In 1999, Penn State named Daugherty its Renaissance Fund honoree, an annual tribute to an individual or couple for a lifetime of service to the Penn State and State College communities through philanthropy and civic leadership.

Contributions to the Renaissance Fund endowed three scholarships: one in Daugherty’s name, another in honor of his mother, Dorothy Kellogg Daugherty, and the third in the name of The Tavern Alumni Association.

“I think his spirit and love for this community extends well beyond those 40 years [as Tavern owner],” Dershem said. “The impact that he’s had on so many people, both folks that worked for him at the restaurant and patronized his restaurant, and folks in the community that he helped out… He was a very generous man, a very kind, giving thoughtful person, and probably one of the sweetest souls in our region.

“Pat was the real deal. He’s just such a class act. He’s going to be missed.”

Centre County Administrator Margaret Gray worked at The Tavern under Yeager and O’Connor while she was a Penn State student, just before Daugherty and Tucker bought the restaurant. (Her father also worked for Yeager and O’Connor as The Tavern’s first maître d.)

After Gray and her husband, now-retired Penn State vice president David Gray, returned to State College in 2012, they got to know Daugherty and developed a friendship.

“He was just a genuine, authentic individual, really interested in others,” Gray said. “People were attracted to him. He liked people and they liked him. He developed a lot of relationships over many years. It’s pretty remarkable to see all these testimonies to him today.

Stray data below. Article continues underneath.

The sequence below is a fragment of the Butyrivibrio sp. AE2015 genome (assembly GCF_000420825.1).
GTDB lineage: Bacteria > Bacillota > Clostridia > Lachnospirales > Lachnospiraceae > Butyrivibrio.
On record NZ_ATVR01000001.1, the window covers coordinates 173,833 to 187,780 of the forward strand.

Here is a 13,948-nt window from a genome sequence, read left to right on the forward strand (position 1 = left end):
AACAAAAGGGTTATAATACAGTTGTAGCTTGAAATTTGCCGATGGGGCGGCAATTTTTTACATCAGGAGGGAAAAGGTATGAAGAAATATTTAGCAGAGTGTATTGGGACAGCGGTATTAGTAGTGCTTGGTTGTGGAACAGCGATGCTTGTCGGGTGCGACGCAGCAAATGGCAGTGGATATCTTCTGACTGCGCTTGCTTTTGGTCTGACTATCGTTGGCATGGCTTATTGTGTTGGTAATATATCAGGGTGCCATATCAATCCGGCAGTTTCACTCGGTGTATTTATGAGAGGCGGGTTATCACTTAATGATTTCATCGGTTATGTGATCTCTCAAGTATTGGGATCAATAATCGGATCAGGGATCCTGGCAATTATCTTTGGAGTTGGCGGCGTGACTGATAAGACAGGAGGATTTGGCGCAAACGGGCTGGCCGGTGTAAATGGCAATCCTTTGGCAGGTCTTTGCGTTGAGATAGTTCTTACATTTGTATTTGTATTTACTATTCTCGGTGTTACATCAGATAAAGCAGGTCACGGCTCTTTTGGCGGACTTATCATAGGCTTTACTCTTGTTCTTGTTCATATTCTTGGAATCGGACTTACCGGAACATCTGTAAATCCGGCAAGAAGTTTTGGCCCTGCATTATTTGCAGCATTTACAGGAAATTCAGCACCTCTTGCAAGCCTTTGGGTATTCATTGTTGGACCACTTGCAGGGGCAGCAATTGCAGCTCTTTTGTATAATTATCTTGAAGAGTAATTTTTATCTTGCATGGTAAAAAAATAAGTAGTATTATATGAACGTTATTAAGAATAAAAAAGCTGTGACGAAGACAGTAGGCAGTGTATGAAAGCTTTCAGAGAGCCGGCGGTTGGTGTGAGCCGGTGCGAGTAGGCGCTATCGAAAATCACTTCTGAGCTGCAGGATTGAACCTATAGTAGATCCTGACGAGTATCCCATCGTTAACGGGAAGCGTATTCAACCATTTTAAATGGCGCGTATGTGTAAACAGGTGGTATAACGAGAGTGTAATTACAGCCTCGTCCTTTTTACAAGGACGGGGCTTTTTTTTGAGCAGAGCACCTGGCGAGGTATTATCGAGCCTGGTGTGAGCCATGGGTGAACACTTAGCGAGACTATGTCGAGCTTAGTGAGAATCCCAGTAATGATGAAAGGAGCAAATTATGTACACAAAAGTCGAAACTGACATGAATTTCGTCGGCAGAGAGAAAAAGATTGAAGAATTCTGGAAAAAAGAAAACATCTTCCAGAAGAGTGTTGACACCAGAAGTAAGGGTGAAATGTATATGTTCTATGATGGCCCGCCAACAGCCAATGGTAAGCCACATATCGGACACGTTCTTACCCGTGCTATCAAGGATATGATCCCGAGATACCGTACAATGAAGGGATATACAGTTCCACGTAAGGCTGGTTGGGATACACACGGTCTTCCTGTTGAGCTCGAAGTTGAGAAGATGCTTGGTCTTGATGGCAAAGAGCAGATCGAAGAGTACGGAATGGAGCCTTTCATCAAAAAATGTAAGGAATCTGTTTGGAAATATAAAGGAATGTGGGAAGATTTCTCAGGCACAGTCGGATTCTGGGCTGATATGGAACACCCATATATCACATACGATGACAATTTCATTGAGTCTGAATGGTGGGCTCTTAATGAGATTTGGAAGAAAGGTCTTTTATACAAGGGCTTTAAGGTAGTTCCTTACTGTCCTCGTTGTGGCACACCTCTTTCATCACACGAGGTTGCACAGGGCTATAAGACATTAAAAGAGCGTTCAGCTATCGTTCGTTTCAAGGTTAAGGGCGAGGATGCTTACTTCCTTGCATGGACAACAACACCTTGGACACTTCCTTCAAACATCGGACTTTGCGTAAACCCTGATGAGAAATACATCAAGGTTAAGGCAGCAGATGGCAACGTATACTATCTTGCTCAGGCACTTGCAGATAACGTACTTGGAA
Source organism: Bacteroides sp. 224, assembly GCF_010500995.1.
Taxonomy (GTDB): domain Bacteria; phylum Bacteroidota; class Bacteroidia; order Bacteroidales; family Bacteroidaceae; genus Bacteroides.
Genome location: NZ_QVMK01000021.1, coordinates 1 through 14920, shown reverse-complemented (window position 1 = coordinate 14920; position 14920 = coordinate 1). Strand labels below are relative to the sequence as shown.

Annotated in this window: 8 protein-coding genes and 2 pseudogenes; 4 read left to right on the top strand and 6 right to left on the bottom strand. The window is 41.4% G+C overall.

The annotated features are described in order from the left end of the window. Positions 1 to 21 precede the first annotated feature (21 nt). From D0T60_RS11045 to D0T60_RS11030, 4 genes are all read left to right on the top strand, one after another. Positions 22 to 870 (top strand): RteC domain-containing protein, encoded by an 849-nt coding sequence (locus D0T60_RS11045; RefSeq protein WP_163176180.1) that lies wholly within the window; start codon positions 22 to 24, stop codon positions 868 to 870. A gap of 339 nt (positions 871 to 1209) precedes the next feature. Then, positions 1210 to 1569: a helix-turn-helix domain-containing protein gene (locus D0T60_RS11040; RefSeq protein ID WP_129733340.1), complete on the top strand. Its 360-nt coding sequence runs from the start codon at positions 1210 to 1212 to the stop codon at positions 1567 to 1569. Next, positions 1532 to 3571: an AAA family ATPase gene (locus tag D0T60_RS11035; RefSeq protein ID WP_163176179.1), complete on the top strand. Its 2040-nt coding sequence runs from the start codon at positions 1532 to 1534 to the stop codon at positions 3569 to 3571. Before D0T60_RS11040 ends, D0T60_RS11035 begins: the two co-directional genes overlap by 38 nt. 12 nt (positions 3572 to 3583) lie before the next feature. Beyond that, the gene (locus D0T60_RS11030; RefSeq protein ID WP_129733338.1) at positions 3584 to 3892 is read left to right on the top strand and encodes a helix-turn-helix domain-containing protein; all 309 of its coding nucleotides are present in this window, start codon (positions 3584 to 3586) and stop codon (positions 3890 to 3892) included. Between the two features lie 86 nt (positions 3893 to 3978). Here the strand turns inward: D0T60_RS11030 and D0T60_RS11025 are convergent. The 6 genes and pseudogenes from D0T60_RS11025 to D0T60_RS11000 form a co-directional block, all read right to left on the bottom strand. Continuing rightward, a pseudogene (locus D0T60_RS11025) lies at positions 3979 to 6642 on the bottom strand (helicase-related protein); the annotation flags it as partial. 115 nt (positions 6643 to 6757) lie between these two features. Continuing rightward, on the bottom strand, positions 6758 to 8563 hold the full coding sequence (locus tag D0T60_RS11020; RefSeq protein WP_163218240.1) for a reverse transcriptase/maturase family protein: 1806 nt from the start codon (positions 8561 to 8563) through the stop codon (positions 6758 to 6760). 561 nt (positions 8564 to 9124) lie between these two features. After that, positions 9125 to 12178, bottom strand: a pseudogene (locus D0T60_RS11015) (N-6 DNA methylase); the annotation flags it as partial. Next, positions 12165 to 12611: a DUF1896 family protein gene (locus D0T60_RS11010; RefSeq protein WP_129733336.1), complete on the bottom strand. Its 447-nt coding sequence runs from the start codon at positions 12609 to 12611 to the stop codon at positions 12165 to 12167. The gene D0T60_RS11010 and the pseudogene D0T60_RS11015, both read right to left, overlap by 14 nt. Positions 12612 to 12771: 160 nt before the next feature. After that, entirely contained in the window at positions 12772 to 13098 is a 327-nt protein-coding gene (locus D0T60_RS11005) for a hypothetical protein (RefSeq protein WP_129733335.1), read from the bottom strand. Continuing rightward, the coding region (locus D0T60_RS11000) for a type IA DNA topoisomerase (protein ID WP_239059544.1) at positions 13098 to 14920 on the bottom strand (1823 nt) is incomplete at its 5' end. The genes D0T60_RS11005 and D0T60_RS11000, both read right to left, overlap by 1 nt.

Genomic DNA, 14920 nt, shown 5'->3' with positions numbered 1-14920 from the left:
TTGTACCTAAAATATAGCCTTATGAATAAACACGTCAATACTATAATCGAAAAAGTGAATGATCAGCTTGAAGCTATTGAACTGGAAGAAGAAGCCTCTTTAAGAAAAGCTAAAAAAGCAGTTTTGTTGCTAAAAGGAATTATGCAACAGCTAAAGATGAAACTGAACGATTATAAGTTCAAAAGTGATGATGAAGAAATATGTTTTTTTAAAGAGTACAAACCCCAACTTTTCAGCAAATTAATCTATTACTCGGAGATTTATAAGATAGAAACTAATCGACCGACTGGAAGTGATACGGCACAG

“Pat was one of a kind…generous, warm, supportive, always interested in everything Penn State and the State College community at large. He loved the Tavern and his extended Tavern family and he will be missed by many.”

Daugherty’s contributions to State College and Penn State were myriad. He annually hosted dinners for THON and the Central Pennsylvania Festival of the Arts. He hosted the speaker for the Kavanagh Memorial Structural Engineering Lecture at Penn State each year.

Under Daugherty’s direction, The Tavern has supported Mount Nittany Medical Center, Nittany Valley Symphony, Pennsylvania Chamber Orchestra, many youth charities and numerous other nonprofit organizations.

He held community leadership roles at the Chamber of Business and Industry of Centre County (CBICC), Pennsylvania Restaurant Association, and the Downtown Improvement District.

In 2019, Daugherty received the James Madison Award for civility in the community during the Constitution Day Centre Celebration.

“For decades, he has treated patrons at The Tavern with dignity and respect,” Keith Bierly, president of Constitution Day Centre, said at the time. “His friendly demeanor welcomes everyone regardless of age, gender, race or religion. His community contributions are varied and significant.”

Herlocher said that those contributions will live on.

“The downtown will forever love Pat Daugherty and his contributions that were tangible and intangible,” she said.

Arrangements are still pending.

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About the Author

Geoff Rushton (

Geoff Rushton is managing editor for Contact him at [email protected] or find him on Twitter at @geoffrushton.